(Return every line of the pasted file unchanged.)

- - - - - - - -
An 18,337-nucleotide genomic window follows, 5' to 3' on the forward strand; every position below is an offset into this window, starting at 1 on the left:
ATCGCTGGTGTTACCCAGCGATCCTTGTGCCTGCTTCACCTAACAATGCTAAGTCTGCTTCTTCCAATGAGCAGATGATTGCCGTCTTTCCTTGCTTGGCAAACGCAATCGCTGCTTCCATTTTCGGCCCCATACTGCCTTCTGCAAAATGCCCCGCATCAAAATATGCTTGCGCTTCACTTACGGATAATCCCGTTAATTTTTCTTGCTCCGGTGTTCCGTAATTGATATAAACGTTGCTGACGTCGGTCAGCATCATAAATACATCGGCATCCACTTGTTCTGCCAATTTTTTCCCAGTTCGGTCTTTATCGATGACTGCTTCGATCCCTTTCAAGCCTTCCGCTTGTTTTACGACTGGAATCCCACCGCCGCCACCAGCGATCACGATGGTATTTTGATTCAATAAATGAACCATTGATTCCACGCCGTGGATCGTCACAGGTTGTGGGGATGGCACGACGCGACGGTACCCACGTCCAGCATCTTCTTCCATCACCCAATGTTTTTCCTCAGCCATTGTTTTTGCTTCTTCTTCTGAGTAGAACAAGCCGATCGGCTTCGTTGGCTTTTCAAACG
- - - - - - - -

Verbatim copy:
An 18,337-nucleotide genomic window follows, 5' to 3' on the forward strand; every position below is an offset into this window, starting at 1 on the left:
ATCGCTGGTGTTACCCAGCGATCCTTGTGCCTGCTTCACCTAACAATGCTAAGTCTGCTTCTTCCAATGAGCAGATGATTGCCGTCTTTCCTTGCTTGGCAAACGCAATCGCTGCTTCCATTTTCGGCCCCATACTGCCTTCTGCAAAATGCCCCGCATCAAAATATGCTTGCGCTTCACTTACGGATAATCCCGTTAATTTTTCTTGCTCCGGTGTTCCGTAATTGATATAAACGTTGCTGACGTCGGTCAGCATCATAAATACATCGGCATCCACTTGTTCTGCCAATTTTTTCCCAGTTCGGTCTTTATCGATGACTGCTTCGATCCCTTTCAAGCCTTCCGCTTGTTTTACGACTGGAATCCCACCGCCGCCACCAGCGATCACGATGGTATTTTGATTCAATAAATGAACCATTGATTCCACGCCGTGGATCGTCACAGGTTGTGGGGATGGCACGACGCGACGGTACCCACGTCCAGCATCTTCTTCCATCACCCAATGTTTTTCCTCAGCCATTGTTTTTGCTTCTTCTTCTGAGTAGAACAAGCCGATCGGCTTCGTTGGCTTTTCAAACG